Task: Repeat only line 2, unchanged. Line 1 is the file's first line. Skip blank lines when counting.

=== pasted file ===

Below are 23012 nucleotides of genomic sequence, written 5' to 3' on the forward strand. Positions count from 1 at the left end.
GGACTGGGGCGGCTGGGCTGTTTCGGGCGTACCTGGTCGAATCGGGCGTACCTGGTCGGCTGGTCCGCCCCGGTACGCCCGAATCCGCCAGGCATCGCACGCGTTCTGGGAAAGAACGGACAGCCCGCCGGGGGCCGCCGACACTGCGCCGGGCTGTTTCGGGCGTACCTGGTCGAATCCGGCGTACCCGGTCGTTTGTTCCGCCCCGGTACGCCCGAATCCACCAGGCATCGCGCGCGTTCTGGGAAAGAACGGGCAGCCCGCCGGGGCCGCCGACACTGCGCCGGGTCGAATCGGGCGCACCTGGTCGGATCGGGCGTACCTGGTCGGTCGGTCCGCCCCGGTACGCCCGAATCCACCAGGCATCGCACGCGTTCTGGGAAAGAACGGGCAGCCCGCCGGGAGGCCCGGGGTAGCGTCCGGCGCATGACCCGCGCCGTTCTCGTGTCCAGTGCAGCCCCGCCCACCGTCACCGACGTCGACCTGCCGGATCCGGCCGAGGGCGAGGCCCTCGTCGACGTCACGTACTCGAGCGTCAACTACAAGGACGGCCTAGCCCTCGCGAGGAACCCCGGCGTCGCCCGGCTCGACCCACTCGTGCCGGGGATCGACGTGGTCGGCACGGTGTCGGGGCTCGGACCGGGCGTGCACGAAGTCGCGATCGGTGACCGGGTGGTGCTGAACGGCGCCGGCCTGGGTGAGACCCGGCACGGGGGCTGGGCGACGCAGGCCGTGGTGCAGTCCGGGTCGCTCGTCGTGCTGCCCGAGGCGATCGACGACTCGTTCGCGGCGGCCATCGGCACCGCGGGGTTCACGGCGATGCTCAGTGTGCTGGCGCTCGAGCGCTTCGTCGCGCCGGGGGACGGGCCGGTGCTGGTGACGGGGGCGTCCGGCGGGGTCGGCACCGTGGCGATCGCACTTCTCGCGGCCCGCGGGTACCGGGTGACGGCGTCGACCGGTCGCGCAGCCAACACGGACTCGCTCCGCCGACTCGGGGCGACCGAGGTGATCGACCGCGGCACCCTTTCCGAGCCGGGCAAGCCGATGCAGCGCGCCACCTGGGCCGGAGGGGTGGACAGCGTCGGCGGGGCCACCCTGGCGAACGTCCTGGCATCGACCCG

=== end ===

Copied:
GGACTGGGGCGGCTGGGCTGTTTCGGGCGTACCTGGTCGAATCGGGCGTACCTGGTCGGCTGGTCCGCCCCGGTACGCCCGAATCCGCCAGGCATCGCACGCGTTCTGGGAAAGAACGGACAGCCCGCCGGGGGCCGCCGACACTGCGCCGGGCTGTTTCGGGCGTACCTGGTCGAATCCGGCGTACCCGGTCGTTTGTTCCGCCCCGGTACGCCCGAATCCACCAGGCATCGCGCGCGTTCTGGGAAAGAACGGGCAGCCCGCCGGGGCCGCCGACACTGCGCCGGGTCGAATCGGGCGCACCTGGTCGGATCGGGCGTACCTGGTCGGTCGGTCCGCCCCGGTACGCCCGAATCCACCAGGCATCGCACGCGTTCTGGGAAAGAACGGGCAGCCCGCCGGGAGGCCCGGGGTAGCGTCCGGCGCATGACCCGCGCCGTTCTCGTGTCCAGTGCAGCCCCGCCCACCGTCACCGACGTCGACCTGCCGGATCCGGCCGAGGGCGAGGCCCTCGTCGACGTCACGTACTCGAGCGTCAACTACAAGGACGGCCTAGCCCTCGCGAGGAACCCCGGCGTCGCCCGGCTCGACCCACTCGTGCCGGGGATCGACGTGGTCGGCACGGTGTCGGGGCTCGGACCGGGCGTGCACGAAGTCGCGATCGGTGACCGGGTGGTGCTGAACGGCGCCGGCCTGGGTGAGACCCGGCACGGGGGCTGGGCGACGCAGGCCGTGGTGCAGTCCGGGTCGCTCGTCGTGCTGCCCGAGGCGATCGACGACTCGTTCGCGGCGGCCATCGGCACCGCGGGGTTCACGGCGATGCTCAGTGTGCTGGCGCTCGAGCGCTTCGTCGCGCCGGGGGACGGGCCGGTGCTGGTGACGGGGGCGTCCGGCGGGGTCGGCACCGTGGCGATCGCACTTCTCGCGGCCCGCGGGTACCGGGTGACGGCGTCGACCGGTCGCGCAGCCAACACGGACTCGCTCCGCCGACTCGGGGCGACCGAGGTGATCGACCGCGGCACCCTTTCCGAGCCGGGCAAGCCGATGCAGCGCGCCACCTGGGCCGGAGGGGTGGACAGCGTCGGCGGGGCCACCCTGGCGAACGTCCTGGCATCGACCCG